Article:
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Captain Title Means More to Bradford Than Player of the Week

Posted Sep 13, 2017

EDEN PRAIRIE, Minn. – Sam Bradford’s goals are team-oriented, not individual-oriented.

Which is why he’s much more proud of being named one of six team captains than he is of being named NFC Offensive Player of the Week in the wake of his Monday night performance.

“It’s cool,” Bradford nonchalantly told Twin Cities media members Wednesday, shrugging. “If you get named that, you played well and you helped your team win. But the win and starting the season 1-0, that was the biggest thing of the week.”

When asked about the title of captain, however, Bradford believes the role holds much more weight.

“That’s something that I actually take a lot of pride in,” said Bradford, who last was a team captain with the Rams in 2013. “To be named a captain and know that I’m one of the leaders in this locker room and on this football team, it means a lot.

“I think there’s a lot of responsibility that comes with that, and I’m going to do everything I can to make sure I live up to that,” Bradford added.

The quarterback said the relationships he’s built with teammates over the past 53 weeks since arriving in Minnesota have enabled him to be a take a more active leadership role.

“I think having been here for a year with our guys and just building those relationships, I think it’s a lot easier to be more vocal,” Bradford said. “I think they’re more comfortable with me now, I’m more comfortable with them, and whether it be at practice or in a game, if I see something or feel like we need to talk about something, I’m a lot more comfortable going up to everyone and just making sure that it gets communicated. As opposed to last year, I was just trying to figure out what I was doing and trying to figure out, make sure that I wasn’t messing everything up.”

When asked about Bradford’s leadership style and being more vocal with the team, tight end Kyle Rudolph smiled.

“ ‘More vocal’ is a very, very loose term with Sam,” Rudolph said with a chuckle. “He’s always going to be one that leads by example, but I think you’re able to see it through the game on Monday. He always has that fire and emotion, especially on game day. He brings a little bit more energy than right when he got here last year because I think he’s comfortable around everyone now, and we’re able to see that kind of shine through.”

In the same way Bradford’s comfort level with his peers has increased, so has his comfort in the offense.

The 2017 offseason was Bradford’s second in which he was injury free and working with the same offensive coordinator (beginning when Pat Shurmur took over in the role last November) as the previous season.

“Also just kind of getting older, being year eight and having played as many games as I have, I think I’m just more comfortable with my preparation during the week and what I need to do to … feel l’m ready to go on Sundays,” Bradford said. “But with Pat and this offense, I would say that it’s probably as comfortable as I’ve felt.”

After spending time with Shurmur in each of the three cities he’s played in, Bradford no longer feels like he’s overthinking on the field.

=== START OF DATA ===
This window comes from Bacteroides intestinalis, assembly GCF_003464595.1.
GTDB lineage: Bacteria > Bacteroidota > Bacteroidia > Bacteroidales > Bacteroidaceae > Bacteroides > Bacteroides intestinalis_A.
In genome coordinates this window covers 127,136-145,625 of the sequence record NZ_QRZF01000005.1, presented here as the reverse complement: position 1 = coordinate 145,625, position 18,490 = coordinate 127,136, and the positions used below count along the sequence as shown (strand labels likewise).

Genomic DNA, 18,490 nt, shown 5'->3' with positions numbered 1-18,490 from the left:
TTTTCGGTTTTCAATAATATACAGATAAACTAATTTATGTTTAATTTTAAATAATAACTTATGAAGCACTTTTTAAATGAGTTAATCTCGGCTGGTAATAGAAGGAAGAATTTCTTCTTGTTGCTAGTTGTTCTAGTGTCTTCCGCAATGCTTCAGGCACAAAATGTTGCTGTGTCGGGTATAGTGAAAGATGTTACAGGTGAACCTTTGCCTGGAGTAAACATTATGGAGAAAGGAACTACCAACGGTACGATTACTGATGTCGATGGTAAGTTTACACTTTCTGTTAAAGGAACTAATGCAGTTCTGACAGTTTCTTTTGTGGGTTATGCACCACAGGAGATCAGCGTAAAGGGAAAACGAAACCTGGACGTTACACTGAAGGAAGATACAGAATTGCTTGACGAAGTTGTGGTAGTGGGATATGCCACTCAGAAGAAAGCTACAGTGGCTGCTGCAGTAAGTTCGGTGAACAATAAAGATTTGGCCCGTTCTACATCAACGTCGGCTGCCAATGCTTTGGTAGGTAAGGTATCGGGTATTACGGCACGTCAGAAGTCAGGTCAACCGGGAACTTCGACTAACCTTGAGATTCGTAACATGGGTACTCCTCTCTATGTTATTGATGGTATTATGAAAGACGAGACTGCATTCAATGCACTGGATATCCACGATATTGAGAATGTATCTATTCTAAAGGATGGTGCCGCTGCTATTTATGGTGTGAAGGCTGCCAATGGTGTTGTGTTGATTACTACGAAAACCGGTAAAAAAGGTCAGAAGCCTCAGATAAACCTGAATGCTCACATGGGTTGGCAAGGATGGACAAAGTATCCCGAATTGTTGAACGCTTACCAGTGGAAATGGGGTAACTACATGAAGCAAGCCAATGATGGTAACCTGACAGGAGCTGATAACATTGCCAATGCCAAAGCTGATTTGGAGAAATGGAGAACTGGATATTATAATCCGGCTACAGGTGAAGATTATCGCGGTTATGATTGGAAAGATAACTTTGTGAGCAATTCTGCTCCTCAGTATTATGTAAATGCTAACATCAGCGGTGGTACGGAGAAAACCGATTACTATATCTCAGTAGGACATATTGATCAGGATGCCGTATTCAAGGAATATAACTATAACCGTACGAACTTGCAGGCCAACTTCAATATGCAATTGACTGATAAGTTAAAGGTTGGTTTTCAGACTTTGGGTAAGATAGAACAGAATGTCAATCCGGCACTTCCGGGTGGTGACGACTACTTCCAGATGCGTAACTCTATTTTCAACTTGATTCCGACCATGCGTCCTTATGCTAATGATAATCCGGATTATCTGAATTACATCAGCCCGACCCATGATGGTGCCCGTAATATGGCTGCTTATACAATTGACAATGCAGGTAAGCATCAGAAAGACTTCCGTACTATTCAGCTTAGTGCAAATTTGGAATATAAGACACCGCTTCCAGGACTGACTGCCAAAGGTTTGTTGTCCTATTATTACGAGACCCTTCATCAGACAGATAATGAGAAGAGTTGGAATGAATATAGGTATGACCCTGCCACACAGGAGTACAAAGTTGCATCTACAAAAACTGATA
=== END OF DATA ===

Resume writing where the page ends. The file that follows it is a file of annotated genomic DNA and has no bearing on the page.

“It allows you to go out there and just play,” Bradford said. “It eliminates some of the thinking, where you go out there and just react. And I think when you’re able to do that, you’re able to play fast, you’re able to play quick, and it just kind of frees you up a little bit.”

Bradford’s message was demonstrated Monday when he threw for almost as many touchdowns as he had incompletions: 27-of-32 passing for 346 yards, three touchdowns and a career-high passer rating of 143.0.

The play caller was also asked specifically about how much freedom he has to make checks at the line of scrimmage and his ability to do so. Bradford spoke again about his fluency in the offense and said Shurmur has “always given [him] freedom” to change a call at the line if necessary.

The number of times Bradford reverts to that, however, is very low.

“Honesty, you hope that you call the right play. And that’s why we watch film, that’s why we prepare, that’s why we game plan and feel like what we’re calling is going to work,” Bradford said. “And then if, for some reason, they throw something unexpected at us or we get a look that is going to take away the primary concept, then that’s when you get to something [different].”

During film study leading up to each opponent, Bradford will mentally file away a few ideas for each coverage a defense could present.

“Usually you have a few ideas going into the week of a handful of concepts that, ‘Hey, if we see this coverage, this play would be good,’ or ‘if we see this coverage, this play would be good,’ ” Bradford said. “If you go into it and you don’t really have an idea, and you’re like, ‘I’ll just figure it out at the line and pick from something in the playbook,’ I think that’s a little bit more difficult.”

Bradford will prepare the same way for Minnesota’s upcoming game at Pittsburgh.

The Vikings offense could have their hands full with a dynamic and proven Steelers defense.

“They’re a very good football team, very good defense,” Bradford said. “[It’s their] home opener – I’m sure it’s going to be a pretty rowdy environment.

“Just from watching their tape, they’re pretty multiple in their looks,” he added. “They throw a lot at you, so we’re going to have to be able to recognize a lot. So I think this week will definitely be a challenge for us.”